From January 26-28, OSPE attended the 39th annual Ontario Engineering Competition (OEC 2018). Hosted by the University of Ottawa, the theme of this year’s event was “Automation.” Students from each of Ontario’s 16 accredited engineering schools participated in eight competition categories that put their engineering and teamwork skills to the test.
Every competitive event – including a new category called ‘Re-Engineering’ – encourages students to take into consideration the environmental, economic, technological and societal impacts of their proposed solutions.
The first and second place winners from each category at OEC 2018 will represent Ontario at the Canadian Engineering Competition (CEC), hosted by Ryerson University in early March.
OSPE is the official sponsor of the annual OEC Communication competition. Students competing in this category deliver prepared presentations that explain how engineering can solve a societal challenge of their choice. Participants must break down technical concepts in a manner easily understood by an audience of varying technical backgrounds.
Each team exhibited a strong understanding of the many ways in which engineers can harness their technical knowledge and problem-solving skills to influence public policy.
What did the top three teams discuss at OEC 2018?
According to the National Kidney Foundation, dialysis saves over two million patients around the world every year. Ryerson engineering students Ayesha Khader and Ashar Azmat discussed the engineering behind the two different types of dialysis used to help patients cope with chronic kidney failure. The pair examined the adverse environmental, economic and social impacts of this lifesaving procedure. In 2017, it cost $2.5 billion to treat the 0.06% of Canadians requiring dialysis. From an environmental standpoint, hemodialysis requires as much as 500 litres of water per session and produces an enormous amount of waste – 38% of which represents non-recyclable plastics.
Despite these challenges, Khader and Azmat are optimistic that engineers can continue to develop and refine a more environmentally friendly process called Green Dialysis. The Ryerson team presented a strong case about the ways in which engineers can help ensure this procedure becomes more efficient and affordable for the healthcare profession.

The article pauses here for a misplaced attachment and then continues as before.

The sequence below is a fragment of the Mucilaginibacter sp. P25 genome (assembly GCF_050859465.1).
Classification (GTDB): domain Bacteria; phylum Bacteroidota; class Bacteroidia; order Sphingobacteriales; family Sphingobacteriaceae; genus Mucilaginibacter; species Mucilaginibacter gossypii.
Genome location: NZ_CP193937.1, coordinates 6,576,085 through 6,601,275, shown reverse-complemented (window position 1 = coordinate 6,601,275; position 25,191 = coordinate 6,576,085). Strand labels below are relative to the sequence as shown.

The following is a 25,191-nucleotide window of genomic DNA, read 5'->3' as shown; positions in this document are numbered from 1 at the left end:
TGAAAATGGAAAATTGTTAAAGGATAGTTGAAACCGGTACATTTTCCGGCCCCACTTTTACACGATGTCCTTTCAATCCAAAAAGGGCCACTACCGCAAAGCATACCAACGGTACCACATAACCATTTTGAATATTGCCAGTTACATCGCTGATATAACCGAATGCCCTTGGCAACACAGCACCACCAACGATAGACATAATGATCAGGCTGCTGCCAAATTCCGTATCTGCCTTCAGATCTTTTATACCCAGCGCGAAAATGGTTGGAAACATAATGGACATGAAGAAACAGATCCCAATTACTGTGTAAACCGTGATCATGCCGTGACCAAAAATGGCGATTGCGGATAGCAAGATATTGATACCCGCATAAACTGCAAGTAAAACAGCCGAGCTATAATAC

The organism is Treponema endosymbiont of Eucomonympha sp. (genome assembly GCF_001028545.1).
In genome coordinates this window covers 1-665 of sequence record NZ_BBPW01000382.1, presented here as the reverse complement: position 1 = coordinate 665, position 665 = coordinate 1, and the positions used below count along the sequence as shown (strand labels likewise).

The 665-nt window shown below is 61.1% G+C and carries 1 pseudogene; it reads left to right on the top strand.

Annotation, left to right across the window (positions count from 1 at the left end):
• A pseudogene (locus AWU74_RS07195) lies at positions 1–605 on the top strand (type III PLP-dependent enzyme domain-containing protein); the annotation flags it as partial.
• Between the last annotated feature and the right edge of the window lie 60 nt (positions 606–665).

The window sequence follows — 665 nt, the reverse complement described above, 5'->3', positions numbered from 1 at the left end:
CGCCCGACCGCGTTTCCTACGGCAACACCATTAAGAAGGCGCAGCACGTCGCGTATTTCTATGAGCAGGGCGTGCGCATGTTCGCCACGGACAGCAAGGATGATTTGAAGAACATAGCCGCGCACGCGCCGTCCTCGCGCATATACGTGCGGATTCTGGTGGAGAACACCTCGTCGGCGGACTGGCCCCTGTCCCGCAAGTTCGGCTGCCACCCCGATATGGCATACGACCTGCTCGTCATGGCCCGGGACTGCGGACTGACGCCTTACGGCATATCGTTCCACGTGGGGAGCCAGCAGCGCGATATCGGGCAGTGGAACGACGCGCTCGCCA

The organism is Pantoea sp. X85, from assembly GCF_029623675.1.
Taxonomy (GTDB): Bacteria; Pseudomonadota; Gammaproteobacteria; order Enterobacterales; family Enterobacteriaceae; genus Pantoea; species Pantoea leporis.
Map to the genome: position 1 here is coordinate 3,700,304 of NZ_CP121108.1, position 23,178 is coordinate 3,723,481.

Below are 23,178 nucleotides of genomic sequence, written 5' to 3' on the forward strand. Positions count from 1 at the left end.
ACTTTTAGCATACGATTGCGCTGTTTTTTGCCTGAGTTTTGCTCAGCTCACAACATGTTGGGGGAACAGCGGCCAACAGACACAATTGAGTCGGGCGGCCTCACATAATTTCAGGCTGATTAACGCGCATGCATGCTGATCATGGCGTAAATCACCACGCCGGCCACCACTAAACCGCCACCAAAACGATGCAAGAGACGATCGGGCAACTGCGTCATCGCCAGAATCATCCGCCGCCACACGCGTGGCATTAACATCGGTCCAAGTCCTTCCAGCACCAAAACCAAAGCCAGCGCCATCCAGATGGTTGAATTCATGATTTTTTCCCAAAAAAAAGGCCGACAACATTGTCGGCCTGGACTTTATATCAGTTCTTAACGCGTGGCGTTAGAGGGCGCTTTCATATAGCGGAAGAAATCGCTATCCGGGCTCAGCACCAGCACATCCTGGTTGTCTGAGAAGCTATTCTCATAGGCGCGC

Second place – Automation and Artificial Intelligence
Ryerson engineering students Taha Qureshi and Hamza Sajid critically examined the potential positive and negative impacts of automation and artificial intelligence (AI) on employment rates, safety standards, the global economy, the environment and public policy development. Qureshi and Sajid stressed that engineers – the drivers of technology – must play a critical role in ensuring that these advancements address the problems they were designed to solve, without jeopardizing quality of life.
There are concerns that AI and the rise of automation could hinder economic growth, increase unemployment rates, widen the global wealth gap and create a more fossil-fuel dependent economy. The pair consequently presented their ideas about the ways engineers can guide the development of evidence-based solutions – from Universal Basic Income (UBI) to government-imposed “robot” taxes – to address the potential pitfalls of AI.
Third place – Mosquitoes
Mosquitoes have been deemed the deadliest creatures to humans. Particular species of mosquitoes – such as the Aedes Aegypti – are carriers of life-threatening diseases, including malaria, dengue and yellow fever. Sarika Goel, an engineering student from the University of Toronto, discussed the pros and cons of several solutions that have been engineered to reduce the threat mosquitoes to the human population.
While some scientists believe mass eradication of the entire species is the optimal solution for modern ecosystems, others argue that deliberate extinction would have grave consequences on pollination and the food chain. Goel explained several of the innovative, cost-effective and environmentally sound methods that engineers are developing to target only those species of mosquitoes that carry dangerous parasites and disease. Goel was also the recipient of the OEC Social Awareness Award for her compelling presentation.
OSPE would like to congratulate all 300+ students who participated in the 2018 Ontario Engineering Competition. Congratulations also go out to the 2018 OEC organizing committee and the University of Ottawa’s Faculty of Engineering for hosting a successful event that challenged students and judges to think outside of the box.